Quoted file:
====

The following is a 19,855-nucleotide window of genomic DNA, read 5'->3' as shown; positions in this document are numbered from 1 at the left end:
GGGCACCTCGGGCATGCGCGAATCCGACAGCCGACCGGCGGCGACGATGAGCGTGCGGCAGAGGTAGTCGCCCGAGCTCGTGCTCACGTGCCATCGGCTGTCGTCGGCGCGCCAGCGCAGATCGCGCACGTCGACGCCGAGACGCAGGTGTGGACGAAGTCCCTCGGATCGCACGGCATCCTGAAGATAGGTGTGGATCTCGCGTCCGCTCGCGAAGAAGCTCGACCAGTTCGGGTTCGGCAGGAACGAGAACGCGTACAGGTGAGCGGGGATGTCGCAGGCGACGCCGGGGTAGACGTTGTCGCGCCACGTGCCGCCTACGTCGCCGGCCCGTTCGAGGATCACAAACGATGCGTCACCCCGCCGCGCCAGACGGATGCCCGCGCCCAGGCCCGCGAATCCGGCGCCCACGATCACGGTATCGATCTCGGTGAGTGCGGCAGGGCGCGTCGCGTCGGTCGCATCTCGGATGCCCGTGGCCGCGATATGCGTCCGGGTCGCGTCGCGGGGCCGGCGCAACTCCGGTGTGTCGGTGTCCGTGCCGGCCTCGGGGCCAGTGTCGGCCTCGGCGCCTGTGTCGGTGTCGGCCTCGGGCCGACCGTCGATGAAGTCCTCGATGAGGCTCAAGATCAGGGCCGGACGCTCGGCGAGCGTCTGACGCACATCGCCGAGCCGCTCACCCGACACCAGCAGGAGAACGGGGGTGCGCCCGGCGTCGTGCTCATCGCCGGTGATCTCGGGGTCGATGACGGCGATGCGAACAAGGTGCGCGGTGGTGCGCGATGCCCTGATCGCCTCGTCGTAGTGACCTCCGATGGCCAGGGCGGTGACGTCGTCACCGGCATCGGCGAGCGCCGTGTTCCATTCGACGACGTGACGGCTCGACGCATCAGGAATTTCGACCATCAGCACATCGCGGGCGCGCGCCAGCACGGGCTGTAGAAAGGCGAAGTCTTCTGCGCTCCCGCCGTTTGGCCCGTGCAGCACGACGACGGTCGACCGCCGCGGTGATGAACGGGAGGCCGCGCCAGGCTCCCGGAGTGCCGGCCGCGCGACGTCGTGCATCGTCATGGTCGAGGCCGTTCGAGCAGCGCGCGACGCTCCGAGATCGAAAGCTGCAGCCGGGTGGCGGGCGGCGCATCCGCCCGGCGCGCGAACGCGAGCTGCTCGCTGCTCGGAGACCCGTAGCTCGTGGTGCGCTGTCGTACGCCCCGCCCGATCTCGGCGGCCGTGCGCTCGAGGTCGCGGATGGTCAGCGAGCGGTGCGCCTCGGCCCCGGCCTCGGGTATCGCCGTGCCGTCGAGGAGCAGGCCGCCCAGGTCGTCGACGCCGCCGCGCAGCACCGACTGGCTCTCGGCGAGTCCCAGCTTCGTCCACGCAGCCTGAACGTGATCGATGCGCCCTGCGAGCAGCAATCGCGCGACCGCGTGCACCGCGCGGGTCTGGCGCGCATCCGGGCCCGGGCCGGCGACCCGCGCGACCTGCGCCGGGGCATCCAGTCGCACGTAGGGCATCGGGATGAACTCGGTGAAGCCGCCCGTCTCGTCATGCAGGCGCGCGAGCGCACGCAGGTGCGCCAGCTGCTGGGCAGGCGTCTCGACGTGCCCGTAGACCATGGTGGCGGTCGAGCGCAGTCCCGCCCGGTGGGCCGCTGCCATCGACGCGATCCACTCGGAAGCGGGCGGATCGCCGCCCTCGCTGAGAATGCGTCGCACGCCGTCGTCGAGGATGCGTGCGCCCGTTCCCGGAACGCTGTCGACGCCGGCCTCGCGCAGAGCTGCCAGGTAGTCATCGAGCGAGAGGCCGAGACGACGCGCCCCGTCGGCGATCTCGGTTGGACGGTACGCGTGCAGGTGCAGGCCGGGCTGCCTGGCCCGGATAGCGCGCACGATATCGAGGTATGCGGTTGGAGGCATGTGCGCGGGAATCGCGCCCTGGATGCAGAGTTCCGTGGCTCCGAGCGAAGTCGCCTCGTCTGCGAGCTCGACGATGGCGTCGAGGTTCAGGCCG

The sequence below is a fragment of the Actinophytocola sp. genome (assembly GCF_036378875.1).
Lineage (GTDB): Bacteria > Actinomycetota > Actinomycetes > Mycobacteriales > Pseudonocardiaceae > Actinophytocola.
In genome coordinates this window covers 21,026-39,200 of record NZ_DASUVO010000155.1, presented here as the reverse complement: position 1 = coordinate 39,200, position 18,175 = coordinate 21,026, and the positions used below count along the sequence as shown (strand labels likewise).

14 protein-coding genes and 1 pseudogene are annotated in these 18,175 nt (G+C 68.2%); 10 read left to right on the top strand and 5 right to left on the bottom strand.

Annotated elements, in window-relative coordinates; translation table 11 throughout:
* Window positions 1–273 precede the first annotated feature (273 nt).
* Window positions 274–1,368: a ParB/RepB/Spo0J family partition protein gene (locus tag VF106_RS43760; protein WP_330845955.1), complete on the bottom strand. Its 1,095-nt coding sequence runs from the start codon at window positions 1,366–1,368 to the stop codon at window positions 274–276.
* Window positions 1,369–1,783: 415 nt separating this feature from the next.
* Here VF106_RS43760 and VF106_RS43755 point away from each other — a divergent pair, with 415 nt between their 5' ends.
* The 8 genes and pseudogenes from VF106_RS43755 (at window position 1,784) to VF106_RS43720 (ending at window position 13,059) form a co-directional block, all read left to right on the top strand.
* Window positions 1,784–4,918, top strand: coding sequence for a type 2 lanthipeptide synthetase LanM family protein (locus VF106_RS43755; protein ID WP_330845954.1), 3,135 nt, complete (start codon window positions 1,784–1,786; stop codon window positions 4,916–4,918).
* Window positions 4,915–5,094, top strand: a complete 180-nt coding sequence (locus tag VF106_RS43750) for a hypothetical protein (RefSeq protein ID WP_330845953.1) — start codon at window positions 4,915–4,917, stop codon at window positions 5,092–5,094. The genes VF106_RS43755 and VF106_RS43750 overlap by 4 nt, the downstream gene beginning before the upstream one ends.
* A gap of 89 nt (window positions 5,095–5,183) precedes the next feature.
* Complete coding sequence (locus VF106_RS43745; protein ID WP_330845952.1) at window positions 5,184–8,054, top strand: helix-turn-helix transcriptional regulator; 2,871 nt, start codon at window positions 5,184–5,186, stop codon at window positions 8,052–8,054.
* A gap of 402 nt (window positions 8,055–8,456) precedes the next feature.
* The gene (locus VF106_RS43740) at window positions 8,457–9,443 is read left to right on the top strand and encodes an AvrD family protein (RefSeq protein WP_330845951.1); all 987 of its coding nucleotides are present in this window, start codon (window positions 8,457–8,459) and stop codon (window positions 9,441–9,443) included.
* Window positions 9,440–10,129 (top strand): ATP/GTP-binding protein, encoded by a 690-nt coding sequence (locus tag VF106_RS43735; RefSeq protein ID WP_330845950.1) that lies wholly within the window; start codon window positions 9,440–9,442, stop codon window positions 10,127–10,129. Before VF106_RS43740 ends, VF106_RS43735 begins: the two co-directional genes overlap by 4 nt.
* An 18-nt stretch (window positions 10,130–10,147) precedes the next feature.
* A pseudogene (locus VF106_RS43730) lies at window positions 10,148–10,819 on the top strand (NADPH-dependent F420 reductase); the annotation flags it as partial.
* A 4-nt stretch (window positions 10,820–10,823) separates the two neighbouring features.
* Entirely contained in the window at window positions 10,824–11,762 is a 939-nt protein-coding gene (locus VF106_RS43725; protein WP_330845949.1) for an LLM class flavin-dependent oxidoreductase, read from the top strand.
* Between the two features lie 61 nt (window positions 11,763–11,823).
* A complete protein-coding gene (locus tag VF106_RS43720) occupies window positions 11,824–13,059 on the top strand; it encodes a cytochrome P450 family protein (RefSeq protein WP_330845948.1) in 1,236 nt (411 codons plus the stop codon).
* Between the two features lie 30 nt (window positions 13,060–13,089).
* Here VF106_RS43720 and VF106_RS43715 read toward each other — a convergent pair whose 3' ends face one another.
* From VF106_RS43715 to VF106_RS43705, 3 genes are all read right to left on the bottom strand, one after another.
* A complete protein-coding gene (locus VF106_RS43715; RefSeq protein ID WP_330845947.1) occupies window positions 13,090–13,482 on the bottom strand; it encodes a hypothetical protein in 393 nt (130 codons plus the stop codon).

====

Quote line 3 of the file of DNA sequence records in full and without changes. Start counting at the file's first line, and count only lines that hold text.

The sequence below is a fragment of the Actinophytocola sp. genome (assembly GCF_036378875.1).